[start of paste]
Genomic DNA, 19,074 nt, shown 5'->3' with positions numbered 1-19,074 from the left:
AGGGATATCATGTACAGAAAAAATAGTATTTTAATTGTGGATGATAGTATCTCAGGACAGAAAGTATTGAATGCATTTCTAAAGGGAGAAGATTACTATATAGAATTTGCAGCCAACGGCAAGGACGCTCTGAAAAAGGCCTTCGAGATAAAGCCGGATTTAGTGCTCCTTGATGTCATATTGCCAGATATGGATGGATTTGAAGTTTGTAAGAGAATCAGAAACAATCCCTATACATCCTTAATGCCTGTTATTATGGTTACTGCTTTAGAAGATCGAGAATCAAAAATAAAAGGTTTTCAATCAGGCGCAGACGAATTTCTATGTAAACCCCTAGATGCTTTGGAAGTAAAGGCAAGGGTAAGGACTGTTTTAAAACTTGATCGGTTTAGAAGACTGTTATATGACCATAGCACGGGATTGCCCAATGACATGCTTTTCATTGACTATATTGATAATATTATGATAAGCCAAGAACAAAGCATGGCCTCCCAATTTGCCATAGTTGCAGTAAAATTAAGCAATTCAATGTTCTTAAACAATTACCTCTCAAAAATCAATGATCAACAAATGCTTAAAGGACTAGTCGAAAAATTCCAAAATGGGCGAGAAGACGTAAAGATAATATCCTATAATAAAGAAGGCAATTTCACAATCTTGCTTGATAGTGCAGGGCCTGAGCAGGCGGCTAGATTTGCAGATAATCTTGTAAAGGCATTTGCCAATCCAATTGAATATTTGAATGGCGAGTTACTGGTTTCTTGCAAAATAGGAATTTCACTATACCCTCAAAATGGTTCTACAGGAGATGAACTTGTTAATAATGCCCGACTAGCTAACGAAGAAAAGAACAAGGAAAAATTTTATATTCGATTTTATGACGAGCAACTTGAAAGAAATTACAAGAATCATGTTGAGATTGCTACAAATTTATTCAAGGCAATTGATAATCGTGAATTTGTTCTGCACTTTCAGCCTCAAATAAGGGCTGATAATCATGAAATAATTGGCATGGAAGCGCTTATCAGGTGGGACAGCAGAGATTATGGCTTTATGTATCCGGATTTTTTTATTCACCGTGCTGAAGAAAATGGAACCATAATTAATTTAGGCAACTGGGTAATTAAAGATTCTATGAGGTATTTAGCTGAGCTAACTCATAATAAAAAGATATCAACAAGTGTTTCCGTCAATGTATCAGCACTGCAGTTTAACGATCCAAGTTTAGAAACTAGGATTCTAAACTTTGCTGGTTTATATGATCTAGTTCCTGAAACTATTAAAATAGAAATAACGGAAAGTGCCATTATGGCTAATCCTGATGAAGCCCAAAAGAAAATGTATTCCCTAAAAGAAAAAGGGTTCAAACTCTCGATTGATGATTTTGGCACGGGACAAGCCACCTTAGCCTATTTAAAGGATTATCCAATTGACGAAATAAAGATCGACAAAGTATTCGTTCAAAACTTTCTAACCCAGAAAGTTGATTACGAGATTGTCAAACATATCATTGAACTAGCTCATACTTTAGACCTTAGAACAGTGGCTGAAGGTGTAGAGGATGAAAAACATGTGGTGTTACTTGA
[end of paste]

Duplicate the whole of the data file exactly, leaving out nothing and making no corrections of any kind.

Genomic DNA, 19,074 nt, shown 5'->3' with positions numbered 1-19,074 from the left:
AGGGATATCATGTACAGAAAAAATAGTATTTTAATTGTGGATGATAGTATCTCAGGACAGAAAGTATTGAATGCATTTCTAAAGGGAGAAGATTACTATATAGAATTTGCAGCCAACGGCAAGGACGCTCTGAAAAAGGCCTTCGAGATAAAGCCGGATTTAGTGCTCCTTGATGTCATATTGCCAGATATGGATGGATTTGAAGTTTGTAAGAGAATCAGAAACAATCCCTATACATCCTTAATGCCTGTTATTATGGTTACTGCTTTAGAAGATCGAGAATCAAAAATAAAAGGTTTTCAATCAGGCGCAGACGAATTTCTATGTAAACCCCTAGATGCTTTGGAAGTAAAGGCAAGGGTAAGGACTGTTTTAAAACTTGATCGGTTTAGAAGACTGTTATATGACCATAGCACGGGATTGCCCAATGACATGCTTTTCATTGACTATATTGATAATATTATGATAAGCCAAGAACAAAGCATGGCCTCCCAATTTGCCATAGTTGCAGTAAAATTAAGCAATTCAATGTTCTTAAACAATTACCTCTCAAAAATCAATGATCAACAAATGCTTAAAGGACTAGTCGAAAAATTCCAAAATGGGCGAGAAGACGTAAAGATAATATCCTATAATAAAGAAGGCAATTTCACAATCTTGCTTGATAGTGCAGGGCCTGAGCAGGCGGCTAGATTTGCAGATAATCTTGTAAAGGCATTTGCCAATCCAATTGAATATTTGAATGGCGAGTTACTGGTTTCTTGCAAAATAGGAATTTCACTATACCCTCAAAATGGTTCTACAGGAGATGAACTTGTTAATAATGCCCGACTAGCTAACGAAGAAAAGAACAAGGAAAAATTTTATATTCGATTTTATGACGAGCAACTTGAAAGAAATTACAAGAATCATGTTGAGATTGCTACAAATTTATTCAAGGCAATTGATAATCGTGAATTTGTTCTGCACTTTCAGCCTCAAATAAGGGCTGATAATCATGAAATAATTGGCATGGAAGCGCTTATCAGGTGGGACAGCAGAGATTATGGCTTTATGTATCCGGATTTTTTTATTCACCGTGCTGAAGAAAATGGAACCATAATTAATTTAGGCAACTGGGTAATTAAAGATTCTATGAGGTATTTAGCTGAGCTAACTCATAATAAAAAGATATCAACAAGTGTTTCCGTCAATGTATCAGCACTGCAGTTTAACGATCCAAGTTTAGAAACTAGGATTCTAAACTTTGCTGGTTTATATGATCTAGTTCCTGAAACTATTAAAATAGAAATAACGGAAAGTGCCATTATGGCTAATCCTGATGAAGCCCAAAAGAAAATGTATTCCCTAAAAGAAAAAGGGTTCAAACTCTCGATTGATGATTTTGGCACGGGACAAGCCACCTTAGCCTATTTAAAGGATTATCCAATTGACGAAATAAAGATCGACAAAGTATTCGTTCAAAACTTTCTAACCCAGAAAGTTGATTACGAGATTGTCAAACATATCATTGAACTAGCTCATACTTTAGACCTTAGAACAGTGGCTGAAGGTGTAGAGGATGAAAAACATGTGGTGTTACTTGA